The subcutaneous formulation of trastuzumab is a potential alternative to intravenous trastuzumab in people for whom trastuzumab treatment is appropriate and offers a quicker, less invasive mode of administration. Patient convenience, patient preference for the route of administration, and medical resource use is being assessed in the PrefHer trial (ClinicalTrials.gov identifier: NCT01401166).
A comment article published with the HannaH study discussed the convenience of subcutaneous administration of trastuzumab in terms of the benefit to people of receiving treatment at home or in the community, and the potential savings in hospital resources. The commentators note that these benefits may not be realised if trastuzumab is combined with other drugs given intravenously, such as taxanes. Savings may also be offset if women receiving subcutaneous trastuzumab are more likely to be admitted to hospital to manage adverse effects, as was seen in the HannaH study. In addition, some women may prefer to receive treatment in a day hospital setting where they can access other support, while some women may prefer to receive treatment at home.
The patent for intravenous trastuzumab expires in 2014 and it is possible that biosimilar products will become available then. However, information on whether such products are in development, their likely licensed route of administration and cost is not available at present.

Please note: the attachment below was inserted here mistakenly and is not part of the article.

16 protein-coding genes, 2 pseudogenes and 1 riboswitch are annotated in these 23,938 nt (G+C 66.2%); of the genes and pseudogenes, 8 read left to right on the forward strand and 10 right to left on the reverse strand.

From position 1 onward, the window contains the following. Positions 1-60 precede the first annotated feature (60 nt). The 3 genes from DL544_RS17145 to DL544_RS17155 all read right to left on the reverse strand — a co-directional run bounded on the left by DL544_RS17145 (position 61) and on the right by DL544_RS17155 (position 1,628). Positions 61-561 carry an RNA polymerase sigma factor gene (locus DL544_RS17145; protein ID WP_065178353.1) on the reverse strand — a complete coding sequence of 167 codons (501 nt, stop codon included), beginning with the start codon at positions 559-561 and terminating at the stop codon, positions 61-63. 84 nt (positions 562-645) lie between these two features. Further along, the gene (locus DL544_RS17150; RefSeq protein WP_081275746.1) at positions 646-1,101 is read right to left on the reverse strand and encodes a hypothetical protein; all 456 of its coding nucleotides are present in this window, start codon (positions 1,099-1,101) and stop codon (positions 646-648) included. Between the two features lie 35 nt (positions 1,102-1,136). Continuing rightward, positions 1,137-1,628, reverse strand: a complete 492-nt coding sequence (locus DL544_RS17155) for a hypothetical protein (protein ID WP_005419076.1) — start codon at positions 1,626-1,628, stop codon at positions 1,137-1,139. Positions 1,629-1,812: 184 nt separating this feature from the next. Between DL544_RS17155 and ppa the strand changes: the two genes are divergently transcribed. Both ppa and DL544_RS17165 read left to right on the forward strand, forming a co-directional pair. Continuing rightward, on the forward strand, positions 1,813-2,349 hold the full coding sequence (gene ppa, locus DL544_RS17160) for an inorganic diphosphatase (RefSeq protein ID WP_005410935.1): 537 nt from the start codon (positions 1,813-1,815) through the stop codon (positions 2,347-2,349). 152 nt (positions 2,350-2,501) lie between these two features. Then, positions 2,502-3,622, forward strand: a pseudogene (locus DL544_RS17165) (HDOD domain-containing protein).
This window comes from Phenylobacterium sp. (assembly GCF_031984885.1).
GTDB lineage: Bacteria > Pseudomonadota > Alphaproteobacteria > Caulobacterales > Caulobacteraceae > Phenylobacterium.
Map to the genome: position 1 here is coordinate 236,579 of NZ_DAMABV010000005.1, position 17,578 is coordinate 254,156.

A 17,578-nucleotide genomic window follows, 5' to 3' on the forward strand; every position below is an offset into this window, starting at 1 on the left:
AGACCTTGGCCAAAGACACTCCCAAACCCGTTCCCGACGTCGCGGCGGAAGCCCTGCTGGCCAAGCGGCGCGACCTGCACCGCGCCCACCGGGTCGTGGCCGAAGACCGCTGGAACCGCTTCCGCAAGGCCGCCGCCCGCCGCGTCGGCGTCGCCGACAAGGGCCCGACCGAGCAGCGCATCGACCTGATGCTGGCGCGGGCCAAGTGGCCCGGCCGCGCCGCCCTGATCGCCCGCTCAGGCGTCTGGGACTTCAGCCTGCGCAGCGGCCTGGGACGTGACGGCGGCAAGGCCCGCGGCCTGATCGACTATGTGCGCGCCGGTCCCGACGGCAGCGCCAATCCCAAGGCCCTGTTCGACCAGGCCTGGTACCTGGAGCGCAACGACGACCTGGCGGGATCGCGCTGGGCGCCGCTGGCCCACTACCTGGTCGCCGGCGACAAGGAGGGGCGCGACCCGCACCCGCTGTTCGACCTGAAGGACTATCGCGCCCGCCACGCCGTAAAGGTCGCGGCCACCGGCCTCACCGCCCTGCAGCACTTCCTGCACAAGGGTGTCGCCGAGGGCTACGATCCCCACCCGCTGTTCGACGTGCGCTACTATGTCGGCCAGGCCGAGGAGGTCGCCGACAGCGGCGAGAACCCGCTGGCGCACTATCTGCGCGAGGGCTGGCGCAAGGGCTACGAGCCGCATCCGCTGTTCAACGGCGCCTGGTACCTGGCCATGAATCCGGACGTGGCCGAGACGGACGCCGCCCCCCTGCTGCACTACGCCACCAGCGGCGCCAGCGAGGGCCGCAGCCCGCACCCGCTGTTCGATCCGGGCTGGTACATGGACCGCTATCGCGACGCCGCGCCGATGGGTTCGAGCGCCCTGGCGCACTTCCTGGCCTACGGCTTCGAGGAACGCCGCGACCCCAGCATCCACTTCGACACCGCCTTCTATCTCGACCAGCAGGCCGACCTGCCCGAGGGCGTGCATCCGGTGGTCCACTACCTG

Local decision makers will need to consider the available evidence when making decisions about using subcutaneous trastuzumab, in the setting of their local care pathways and usual trastuzumab-containing treatment schedules, and local patients' preferences regarding whether they prefer to be treated at home or in a day hospital. The likely benefits of its use will need to be balanced against the possible risks and the absence of direct patient-oriented outcomes in early breast cancer, and the absence of phase III studies in metastatic breast cancer.
The manufacturer has used data from the Quality and Outcomes Framework, Hospital Episodes Statistics and the National Cancer Intelligence Network to estimate the likely potential use of subcutaneous trastuzumab. It estimates that in the UK in 2012 there were about 5500 people with early-stage HER2-positive breast cancer and about 2200 people with HER2-positive metastatic breast cancer that was suitable for trastuzumab treatment. Using modelling derived from its market research data, which takes account of the distribution of patient weight (and hence the costs of intravenous trastuzumab), and assuming no vial-sharing for the intravenous product, the manufacturer estimates that treating all these people with subcutaneous trastuzumab rather than intravenous trastuzumab would lead to total UK drug cost savings of about £12.5 million over 18 cycles of treatment for early breast cancer and about £4.7 million over a mean treatment duration of 17.2 cycles for metastatic breast cancer (Roche Products Limited: personal communication February 2013). Local decision makers will need to estimate the potential savings for their organisations, because this depends on the weight of patients treated locally and hence the doses and numbers of vials of intravenous trastuzumab used.